Motive appliances are also quite extensively installed in modern buildings, and comprise elevators and engines, ventilating-fans and motors, refrigerating, pumping, and electrical generating machinery. The life of such apparatus is affected largely by the rapidity of its operation, the shocks or variable loads to which it is applied, and also to some extent by the suitability of its proportions to the work to be performed by it.
The greater the effort which is made to secure economy in operation, the greater will be the complexity of appliances; and the trend has been toward a multiplication of engineering apparatus in buildings. These introduce into the structure new features tending toward physical deterioration, by vibration, strain, and temperature. In electrical apparatus, not only have materials, frail in themselves, been introduced, but a new element aiding the processes of decay has been developed in electrolysis. Apparatus such as the elevator, imposes new and irregular strains on the structure, and power machinery introduces vibrations, while boiler plants and flues increase the effects of expansion and contraction.
Life of most durable part, 40 years
I. FIXED EQUIPMENT
Most durable elements - steel construction, foundations, elevator guides, and overhead framing.....
Exterior framing, copper-cased housings, etc., heating pipe systems used part of the year, gas piping . . .
Buries vents and ducts when painted
Steel-plate stacks and smoke-ducts, cold-water piping, electric conduits
Heating-boilers used part of year
Roof-tanks, sanitary piping systems
Pressure steam piping and appliances.......
Interior drums and tanks, hot-water and pneumatic piping ..................
Exposed and unpainted vents and ducts
Highest-class pressure steam-boilers
Sanitary fixtures, refrigerating piping, kitchen fixtures, and valves
Drip and drain piping, cheaper class of pressure steamboilers
Electric switches, wiring, and connections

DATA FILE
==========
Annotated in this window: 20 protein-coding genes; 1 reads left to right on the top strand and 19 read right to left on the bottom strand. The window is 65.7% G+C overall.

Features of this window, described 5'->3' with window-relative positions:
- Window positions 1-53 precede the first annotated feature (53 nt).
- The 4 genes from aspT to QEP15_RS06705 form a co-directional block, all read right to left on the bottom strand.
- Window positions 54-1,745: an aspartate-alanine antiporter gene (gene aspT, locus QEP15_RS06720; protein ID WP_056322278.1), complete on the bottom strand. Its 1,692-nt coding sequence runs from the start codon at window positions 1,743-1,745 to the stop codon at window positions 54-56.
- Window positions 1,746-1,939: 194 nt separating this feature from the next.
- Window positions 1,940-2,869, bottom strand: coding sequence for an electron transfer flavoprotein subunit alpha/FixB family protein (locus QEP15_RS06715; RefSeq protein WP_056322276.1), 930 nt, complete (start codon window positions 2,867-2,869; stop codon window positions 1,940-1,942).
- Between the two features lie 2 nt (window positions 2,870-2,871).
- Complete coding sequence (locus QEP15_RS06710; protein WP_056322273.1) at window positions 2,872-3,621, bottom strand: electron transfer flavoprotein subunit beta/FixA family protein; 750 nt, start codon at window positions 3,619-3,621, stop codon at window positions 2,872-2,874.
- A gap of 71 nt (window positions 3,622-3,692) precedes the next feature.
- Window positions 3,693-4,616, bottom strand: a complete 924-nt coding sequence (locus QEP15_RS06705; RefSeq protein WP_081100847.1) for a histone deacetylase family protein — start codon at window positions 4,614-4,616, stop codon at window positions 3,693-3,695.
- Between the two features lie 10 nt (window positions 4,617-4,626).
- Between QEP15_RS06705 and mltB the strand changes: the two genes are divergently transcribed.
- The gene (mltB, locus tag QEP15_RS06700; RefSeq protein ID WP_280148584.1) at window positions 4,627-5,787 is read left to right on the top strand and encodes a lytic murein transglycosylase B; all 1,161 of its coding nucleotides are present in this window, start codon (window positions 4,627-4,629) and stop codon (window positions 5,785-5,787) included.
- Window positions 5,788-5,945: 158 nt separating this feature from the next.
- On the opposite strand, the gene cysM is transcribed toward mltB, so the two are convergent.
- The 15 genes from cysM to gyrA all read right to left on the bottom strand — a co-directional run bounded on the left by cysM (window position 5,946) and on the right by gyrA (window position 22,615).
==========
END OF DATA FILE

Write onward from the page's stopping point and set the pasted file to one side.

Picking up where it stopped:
Exhaust heads, exposed galvanized ironwork, hot-water drums
II. MOTIVE APPLIANCES
Slowest-speed apparatus, apparatus intermittently used
Dumb-waiters, switchboards, elevator gates, slow-speed elevator engines, shafting and bearings, slow-geared apparatus, elevators intermittently used
Motor-driven pumps, compressors, and moderate-speed fans
Slow-speed reciprocating apparatus, such as pumps, elevator reversing gear, platform lifts
Elevators in regular use, laundry, kitchen, refrigerating, electric devices, and other apparatus frequently reversed
Moderate-speed reciprocating engines, medium-speed rotary apparatus, dynamos and motors
Fan engines, high-speed rotary apparatus on large variations of loads, dynamos, motors, high-pressure engines, condensers
High-speed, high-pressure, reciprocating engines and machines on extreme variable loads
These and many other considerations all point to the necessity for equal conservatism in assuming a life for those less durable features which affect the life of the more durable elements.
Proceeding along such lines, we may reasonably conclude that the life to be assigned to the mechanical appliances in buildings may be classified as shown in Table F.
The mechanical elements in a building may be related to the life of the building materials, and their depreciation combined therewith; but as the life of mechanical apparatus is relatively shorter, it would appear to be the best course to work out its rate of depreciation independently, and assign a special fund to cover it.
The fixed and motive equipments of a large apartment building bear relations which are plotted on Fig. 13, and very interestingly indicate the same general form in the resulting curve as in the case of building materials.